Wednesday 29 April 2015

Bordeaux Market - Recent History and Outlook

(This material is drawn from a marketing document of January 2015 relating to the issue of shares in Watermark Fine Wine Limited under the Enterprise Investment Scheme)

The last ten years in the market for top Bordeaux wines have been fascinating.  A boom, a bust, a bigger boom (perhaps even a bubble) and another bust have kept market participants on their toes or in some cases brought them to their knees.  The last three years have seen one of the most prolonged slumps in the prices of classified growth – and particularly first growth – Bordeaux ever seen.  But these are the most famous wines in the world which fully deserve, perhaps more now than ever before, their reputation as some of the finest wines produced anywhere.  So if the world fell out of love with Bordeaux for a while, it would be foolish to believe that this could be permanent.  We look at what caused the slump, why we believe it is over and why we see many trading opportunities in the current market.

Following the sharp drop in prices which was triggered by the collapse of Lehman Brothers in September 2008 the market recovered quite rapidly and by early 2010 was back at the pre-crisis levels.  The rally was driven by a surge of demand from Asia and in particular mainland China and was the result of an exponential growth in wealth amongst the middle and upper classes.  First growths – and in particular Chateau Lafite – had become a status symbol and the preferred choice for corporate gifts and old fashioned bribery.  Hundreds of new wine shops were established and many stocked up heavily to get ahead of ever rising prices.  European wholesalers and speculators also built up large inventories.
Against this euphoric background, Bordeaux was able to get away with eye-wateringly high en primeur release prices for the excellent 2009 and 2010 vintages, pitching them much higher than older and rarer wines.  But no sooner than the 2010 campaign was over, buyers were realizing that the pricing was illogical and regretting their naiveté while feeling a little duped by all the hype.  Also:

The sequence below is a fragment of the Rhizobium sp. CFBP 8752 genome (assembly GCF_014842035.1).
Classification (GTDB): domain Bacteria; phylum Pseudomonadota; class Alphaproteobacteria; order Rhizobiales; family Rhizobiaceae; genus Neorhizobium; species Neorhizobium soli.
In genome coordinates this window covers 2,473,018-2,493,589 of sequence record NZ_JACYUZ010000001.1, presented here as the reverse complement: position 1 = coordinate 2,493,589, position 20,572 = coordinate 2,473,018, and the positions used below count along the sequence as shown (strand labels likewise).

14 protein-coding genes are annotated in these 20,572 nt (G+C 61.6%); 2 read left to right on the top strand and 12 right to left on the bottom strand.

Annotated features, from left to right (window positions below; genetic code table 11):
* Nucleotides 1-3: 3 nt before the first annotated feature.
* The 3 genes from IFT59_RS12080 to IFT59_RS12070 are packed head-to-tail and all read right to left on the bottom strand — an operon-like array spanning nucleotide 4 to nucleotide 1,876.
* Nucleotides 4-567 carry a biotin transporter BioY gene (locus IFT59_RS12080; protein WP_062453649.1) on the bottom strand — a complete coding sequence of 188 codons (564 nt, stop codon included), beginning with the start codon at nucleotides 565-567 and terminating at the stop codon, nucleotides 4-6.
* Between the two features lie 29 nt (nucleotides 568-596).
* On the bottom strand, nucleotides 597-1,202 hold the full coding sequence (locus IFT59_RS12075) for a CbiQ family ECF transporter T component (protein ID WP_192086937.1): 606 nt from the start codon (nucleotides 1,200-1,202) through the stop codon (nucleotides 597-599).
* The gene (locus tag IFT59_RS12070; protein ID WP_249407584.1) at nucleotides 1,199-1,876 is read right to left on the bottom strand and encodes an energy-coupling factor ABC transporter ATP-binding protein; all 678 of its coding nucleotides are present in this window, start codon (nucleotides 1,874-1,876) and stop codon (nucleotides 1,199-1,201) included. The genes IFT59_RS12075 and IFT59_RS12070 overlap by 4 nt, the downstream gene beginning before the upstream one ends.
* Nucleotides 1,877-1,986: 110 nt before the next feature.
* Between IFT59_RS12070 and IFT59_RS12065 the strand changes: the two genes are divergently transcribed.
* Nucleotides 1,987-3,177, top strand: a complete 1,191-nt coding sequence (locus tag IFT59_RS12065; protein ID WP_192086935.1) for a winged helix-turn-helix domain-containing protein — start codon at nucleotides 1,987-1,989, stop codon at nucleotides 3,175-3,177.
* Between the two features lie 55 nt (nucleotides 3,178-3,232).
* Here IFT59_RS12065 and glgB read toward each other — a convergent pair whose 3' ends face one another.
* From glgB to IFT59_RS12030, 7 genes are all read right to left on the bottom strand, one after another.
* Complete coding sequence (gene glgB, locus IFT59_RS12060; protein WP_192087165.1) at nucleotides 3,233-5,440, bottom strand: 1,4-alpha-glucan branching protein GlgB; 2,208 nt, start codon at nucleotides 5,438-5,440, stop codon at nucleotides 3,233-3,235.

·         HK auctions were being swamped with consignments including several directly from Bordeaux chateaux themselves
·         Certain marketing ploys such as Chateau Lafite’s decision to add a Chinese symbol to their 2008 bottling, were seen as cynical and backfired
·         The top tiers of the Chinese establishment were increasingly critical of displays of excess and expressed a determination to stamp out corruption
·         Counterfeit bottles were cropping up with increasing frequency undermining confidence
As sentiment soured, official government anti-corruption measures in China started to bite and the bull turned with a vengeance.  Prices of all vintages, young and old, plummeted causing many of the nascent Hong Kong businesses to fold and stocks were dumped.  Other large stockholders around the world also became forced sellers and the rot truly set in.
If Bordeaux had a chance to turn things around quickly, it blew it.  Having made a fortune on 2009 and 2010 (witness the plethora of ambitious building projects at every top chateau) they could afford to make a magnanimous gesture when pricing the 2011s but did not. Their protestations that prices were at least much lower than the previous year were met with contempt.  The market took another dive and Bordeaux was losing friends rapidly.
Even that was not the end of it.  In 2013, another hopeful rally was brought to an end as modest reductions in release prices for the 2012 vintage were again seen as far too little too late.  In 2014 the market did not even bother putting in an early year rally.  The en primeur campaign was another flop but comments afterwards did suggest that perhaps Bordeaux was finally getting the message.
The Outlook

The causes for the slump of the last three years have run their course:
·       The frenzied buying in Asia has been replaced by a consumption-based demand which is more informed, considered and permanent
·        The distressed disposals have been completed and the stocks dispersed
·       Prices have fallen to a level which is proving irresistible to traditional western buyers particularly in the US where collectors are enthusiastically turning back to Bordeaux
·       The chateaux are implementing global marketing efforts to reinvigorate their brand
·       The counterfeiters are being locked up and measures to combat fraud are being introduced to the bottling process
·      The next en primeur release should, finally, be attractively priced and a successful campaign will do wonders for sentiment
It is therefore our view that the short to medium term outlook is one of increasing volumes accompanied by a steady recovery in prices. Indeed wine indices look to be turning a corner and other measures such as bid volumes and the ratio of bids to offers on online exchanges are sending bullish signals.  Our predicted scenario will provide many opportunities to capture trading profits while also enjoying an appreciation in capital values.

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